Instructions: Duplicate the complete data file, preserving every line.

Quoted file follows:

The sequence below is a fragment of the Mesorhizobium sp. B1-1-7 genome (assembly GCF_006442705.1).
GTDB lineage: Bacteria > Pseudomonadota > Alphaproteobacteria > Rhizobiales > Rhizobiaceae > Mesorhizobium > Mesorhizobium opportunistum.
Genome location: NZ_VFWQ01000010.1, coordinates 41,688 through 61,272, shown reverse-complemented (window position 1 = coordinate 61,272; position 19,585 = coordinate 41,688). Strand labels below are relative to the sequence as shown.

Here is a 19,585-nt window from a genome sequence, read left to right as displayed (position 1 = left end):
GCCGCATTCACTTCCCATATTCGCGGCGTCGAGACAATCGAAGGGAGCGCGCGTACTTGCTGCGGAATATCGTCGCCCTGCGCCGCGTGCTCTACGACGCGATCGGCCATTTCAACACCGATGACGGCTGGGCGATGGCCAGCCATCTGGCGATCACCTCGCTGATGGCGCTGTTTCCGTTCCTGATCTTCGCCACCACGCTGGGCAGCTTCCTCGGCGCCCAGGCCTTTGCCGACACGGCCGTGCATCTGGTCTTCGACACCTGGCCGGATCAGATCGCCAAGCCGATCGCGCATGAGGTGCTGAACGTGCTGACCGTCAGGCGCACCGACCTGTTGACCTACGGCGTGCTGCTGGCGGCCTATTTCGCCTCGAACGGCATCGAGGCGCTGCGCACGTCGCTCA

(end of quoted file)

The sequence below is a fragment of the Mesorhizobium sp. B1-1-7 genome (assembly GCF_006442705.1).
GTDB lineage: Bacteria > Pseudomonadota > Alphaproteobacteria > Rhizobiales > Rhizobiaceae > Mesorhizobium > Mesorhizobium opportunistum.
Genome location: NZ_VFWQ01000010.1, coordinates 41,688 through 61,272, shown reverse-complemented (window position 1 = coordinate 61,272; position 19,585 = coordinate 41,688). Strand labels below are relative to the sequence as shown.

Here is a 19,585-nt window from a genome sequence, read left to right as displayed (position 1 = left end):
GCCGCATTCACTTCCCATATTCGCGGCGTCGAGACAATCGAAGGGAGCGCGCGTACTTGCTGCGGAATATCGTCGCCCTGCGCCGCGTGCTCTACGACGCGATCGGCCATTTCAACACCGATGACGGCTGGGCGATGGCCAGCCATCTGGCGATCACCTCGCTGATGGCGCTGTTTCCGTTCCTGATCTTCGCCACCACGCTGGGCAGCTTCCTCGGCGCCCAGGCCTTTGCCGACACGGCCGTGCATCTGGTCTTCGACACCTGGCCGGATCAGATCGCCAAGCCGATCGCGCATGAGGTGCTGAACGTGCTGACCGTCAGGCGCACCGACCTGTTGACCTACGGCGTGCTGCTGGCGGCCTATTTCGCCTCGAACGGCATCGAGGCGCTGCGCACGTCGCTCA